Heating of thick continuous glass fiber reinforced thermoplastic plates via embedded metal mesh networks (1)
Publication Name: Journal of Composite Materials
Publication URL: https://journals.sagepub.com/doi/abs/10.1177/00219983231182198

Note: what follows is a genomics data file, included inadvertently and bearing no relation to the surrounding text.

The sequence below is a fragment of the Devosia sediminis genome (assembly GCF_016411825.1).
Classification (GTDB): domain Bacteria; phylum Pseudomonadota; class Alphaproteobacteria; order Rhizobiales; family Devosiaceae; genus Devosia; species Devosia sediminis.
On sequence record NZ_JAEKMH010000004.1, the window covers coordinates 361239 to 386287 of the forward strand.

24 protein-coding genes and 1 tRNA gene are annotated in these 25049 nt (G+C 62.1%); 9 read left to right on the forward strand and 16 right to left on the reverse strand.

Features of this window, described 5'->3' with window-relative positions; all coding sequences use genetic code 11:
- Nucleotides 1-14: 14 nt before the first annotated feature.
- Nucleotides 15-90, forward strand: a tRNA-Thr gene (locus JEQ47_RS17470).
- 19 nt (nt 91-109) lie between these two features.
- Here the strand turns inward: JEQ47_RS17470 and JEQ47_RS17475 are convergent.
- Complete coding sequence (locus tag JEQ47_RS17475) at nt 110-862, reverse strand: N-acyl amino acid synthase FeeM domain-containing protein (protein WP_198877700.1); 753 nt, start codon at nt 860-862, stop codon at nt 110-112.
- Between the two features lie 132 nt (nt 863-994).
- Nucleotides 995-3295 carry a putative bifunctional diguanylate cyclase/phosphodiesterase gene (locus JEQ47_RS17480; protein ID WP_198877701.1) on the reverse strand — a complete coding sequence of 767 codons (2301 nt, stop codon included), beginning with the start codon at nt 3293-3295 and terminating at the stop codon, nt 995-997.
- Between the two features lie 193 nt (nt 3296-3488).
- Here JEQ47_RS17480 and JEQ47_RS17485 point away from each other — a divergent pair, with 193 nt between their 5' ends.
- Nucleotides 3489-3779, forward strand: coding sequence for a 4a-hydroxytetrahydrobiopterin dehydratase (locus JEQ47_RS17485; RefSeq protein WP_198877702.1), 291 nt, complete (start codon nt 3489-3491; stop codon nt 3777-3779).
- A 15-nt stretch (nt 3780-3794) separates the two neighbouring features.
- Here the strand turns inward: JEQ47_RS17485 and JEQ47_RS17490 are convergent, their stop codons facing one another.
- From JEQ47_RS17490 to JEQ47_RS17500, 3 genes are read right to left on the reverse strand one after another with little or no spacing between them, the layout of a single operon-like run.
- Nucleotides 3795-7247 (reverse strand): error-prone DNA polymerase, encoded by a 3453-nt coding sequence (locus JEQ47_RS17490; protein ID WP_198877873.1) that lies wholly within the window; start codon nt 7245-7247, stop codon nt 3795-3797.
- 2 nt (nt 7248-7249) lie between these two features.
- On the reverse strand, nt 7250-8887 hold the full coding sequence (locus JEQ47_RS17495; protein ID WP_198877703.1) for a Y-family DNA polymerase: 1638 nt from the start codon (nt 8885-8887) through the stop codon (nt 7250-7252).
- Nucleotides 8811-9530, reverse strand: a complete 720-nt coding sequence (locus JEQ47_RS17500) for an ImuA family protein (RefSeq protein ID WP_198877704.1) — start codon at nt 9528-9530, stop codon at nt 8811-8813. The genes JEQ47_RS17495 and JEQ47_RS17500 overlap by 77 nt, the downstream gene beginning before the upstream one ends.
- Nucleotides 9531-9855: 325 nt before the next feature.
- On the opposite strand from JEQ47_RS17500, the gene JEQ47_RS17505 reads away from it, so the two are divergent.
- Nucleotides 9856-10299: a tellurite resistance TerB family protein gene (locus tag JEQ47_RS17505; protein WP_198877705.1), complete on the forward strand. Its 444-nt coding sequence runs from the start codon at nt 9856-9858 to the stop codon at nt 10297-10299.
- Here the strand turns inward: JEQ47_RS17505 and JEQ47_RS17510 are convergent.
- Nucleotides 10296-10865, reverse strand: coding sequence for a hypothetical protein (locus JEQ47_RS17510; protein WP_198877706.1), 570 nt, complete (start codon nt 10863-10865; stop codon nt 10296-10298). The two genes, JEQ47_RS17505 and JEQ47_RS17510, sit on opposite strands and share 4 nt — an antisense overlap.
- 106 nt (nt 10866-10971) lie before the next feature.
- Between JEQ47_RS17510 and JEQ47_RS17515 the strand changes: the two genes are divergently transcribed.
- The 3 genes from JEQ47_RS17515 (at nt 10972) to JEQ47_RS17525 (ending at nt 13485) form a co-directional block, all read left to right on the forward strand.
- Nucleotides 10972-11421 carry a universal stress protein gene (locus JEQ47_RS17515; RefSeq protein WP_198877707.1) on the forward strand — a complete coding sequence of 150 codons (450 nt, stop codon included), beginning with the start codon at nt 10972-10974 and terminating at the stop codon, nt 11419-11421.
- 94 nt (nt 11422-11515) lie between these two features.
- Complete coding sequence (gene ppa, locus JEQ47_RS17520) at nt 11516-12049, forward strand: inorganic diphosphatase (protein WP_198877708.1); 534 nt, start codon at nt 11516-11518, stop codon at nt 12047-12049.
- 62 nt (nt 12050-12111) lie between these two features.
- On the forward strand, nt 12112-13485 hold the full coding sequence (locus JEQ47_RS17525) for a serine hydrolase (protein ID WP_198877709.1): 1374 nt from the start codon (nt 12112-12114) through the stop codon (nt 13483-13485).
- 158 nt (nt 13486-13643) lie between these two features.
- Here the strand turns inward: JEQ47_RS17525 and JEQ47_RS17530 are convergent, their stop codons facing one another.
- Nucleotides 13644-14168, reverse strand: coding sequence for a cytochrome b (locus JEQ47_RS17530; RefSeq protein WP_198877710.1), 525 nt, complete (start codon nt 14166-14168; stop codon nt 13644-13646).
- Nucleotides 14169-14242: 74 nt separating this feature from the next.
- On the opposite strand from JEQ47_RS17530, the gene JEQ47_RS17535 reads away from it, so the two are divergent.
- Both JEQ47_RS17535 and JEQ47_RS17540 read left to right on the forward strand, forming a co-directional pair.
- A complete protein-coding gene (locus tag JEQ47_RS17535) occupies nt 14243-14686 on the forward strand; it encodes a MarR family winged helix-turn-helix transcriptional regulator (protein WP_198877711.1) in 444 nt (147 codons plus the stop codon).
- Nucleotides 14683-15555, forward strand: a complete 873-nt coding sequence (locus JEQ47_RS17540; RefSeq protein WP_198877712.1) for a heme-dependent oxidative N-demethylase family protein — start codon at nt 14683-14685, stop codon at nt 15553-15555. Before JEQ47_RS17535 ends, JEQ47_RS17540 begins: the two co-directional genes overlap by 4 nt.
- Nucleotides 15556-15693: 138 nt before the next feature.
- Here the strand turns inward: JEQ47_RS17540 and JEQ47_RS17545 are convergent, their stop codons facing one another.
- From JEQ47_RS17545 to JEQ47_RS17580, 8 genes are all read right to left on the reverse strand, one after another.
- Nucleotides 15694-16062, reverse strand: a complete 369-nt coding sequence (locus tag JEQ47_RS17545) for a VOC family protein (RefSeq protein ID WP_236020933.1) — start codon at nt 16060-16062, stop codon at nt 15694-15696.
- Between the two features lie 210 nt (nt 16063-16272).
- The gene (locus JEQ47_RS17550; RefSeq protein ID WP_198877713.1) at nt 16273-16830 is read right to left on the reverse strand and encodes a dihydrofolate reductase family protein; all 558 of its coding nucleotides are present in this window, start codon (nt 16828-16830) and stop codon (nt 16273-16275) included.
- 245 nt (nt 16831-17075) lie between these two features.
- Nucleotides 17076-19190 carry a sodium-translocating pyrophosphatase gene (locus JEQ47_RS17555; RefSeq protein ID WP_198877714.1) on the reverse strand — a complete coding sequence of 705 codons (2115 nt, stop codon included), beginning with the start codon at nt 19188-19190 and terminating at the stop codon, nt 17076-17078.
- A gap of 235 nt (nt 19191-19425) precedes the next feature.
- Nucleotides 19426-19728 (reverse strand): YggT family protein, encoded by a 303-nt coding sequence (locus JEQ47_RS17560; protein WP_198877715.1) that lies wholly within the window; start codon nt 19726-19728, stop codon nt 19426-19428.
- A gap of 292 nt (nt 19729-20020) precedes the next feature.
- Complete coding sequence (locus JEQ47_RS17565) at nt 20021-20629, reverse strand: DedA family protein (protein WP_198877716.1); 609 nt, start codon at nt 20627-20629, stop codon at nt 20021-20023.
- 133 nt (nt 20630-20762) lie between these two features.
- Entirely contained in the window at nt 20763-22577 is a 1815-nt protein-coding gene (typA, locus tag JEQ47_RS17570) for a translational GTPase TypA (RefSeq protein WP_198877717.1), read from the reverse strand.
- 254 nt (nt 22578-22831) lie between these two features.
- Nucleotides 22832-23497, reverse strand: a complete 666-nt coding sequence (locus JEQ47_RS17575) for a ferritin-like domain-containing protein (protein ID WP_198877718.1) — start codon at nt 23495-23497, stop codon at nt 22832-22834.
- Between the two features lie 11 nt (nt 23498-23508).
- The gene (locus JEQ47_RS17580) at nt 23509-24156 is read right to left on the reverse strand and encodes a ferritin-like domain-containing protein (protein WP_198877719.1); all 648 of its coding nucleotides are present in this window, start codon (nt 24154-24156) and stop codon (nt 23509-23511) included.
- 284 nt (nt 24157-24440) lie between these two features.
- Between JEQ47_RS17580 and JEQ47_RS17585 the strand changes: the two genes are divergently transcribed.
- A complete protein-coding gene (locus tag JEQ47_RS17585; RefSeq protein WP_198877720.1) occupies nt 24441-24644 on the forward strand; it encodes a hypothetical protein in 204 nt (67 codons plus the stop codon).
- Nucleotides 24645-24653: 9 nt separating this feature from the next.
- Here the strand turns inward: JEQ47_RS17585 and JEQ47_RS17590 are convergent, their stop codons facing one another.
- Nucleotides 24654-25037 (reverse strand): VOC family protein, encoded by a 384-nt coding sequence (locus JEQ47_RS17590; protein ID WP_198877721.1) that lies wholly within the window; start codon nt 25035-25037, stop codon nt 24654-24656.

A method is proposed to locally heat areas of thick (>25.4 mm) continuous glass fiber reinforced thermoplastic (C-FRTP) composites with embedded wire mesh resistive heating elements. Four test specimens including 10.6 cm wide nichrome mesh heating elements embedded in C-FRTP laminates were fabricated and used for heating trials, showing that the composite can be locally heated to near the thermoplastic forming temperature over its entire thickness in less than 1 hour. The heating trials were simulated using a purpose-built finite difference model to investigate detailed temperature distributions. The simulations show that the internal resistive heating elements are capable of locally increasing the temperature of the composite with negligible effect on the adjacent material. Heating efficiency is between 73% and 77%, with temperature differences in the z-direction at peak temperatures less than 35¡C. Temperature uniformity can be improved by longer heating times and more heating elements. The local heating method does not cause deconsolidation of the part. The heating method was also experimentally assessed on a more complex cross-section laminate with varying thickness and a foam core using stainless steel mesh heating elements. Results from the first heating tests were applied to the experimental assessment of the more complex laminate to reduce z-direction temperature differences. Numerical simulation of the heating of the foam core laminate showed a z-direction temperature range of 15.5¡C. The results of this study show that embedded resistive heating is a cost-effective and simple method for heating a local portion of a thick fiber reinforced thermoplastic composite.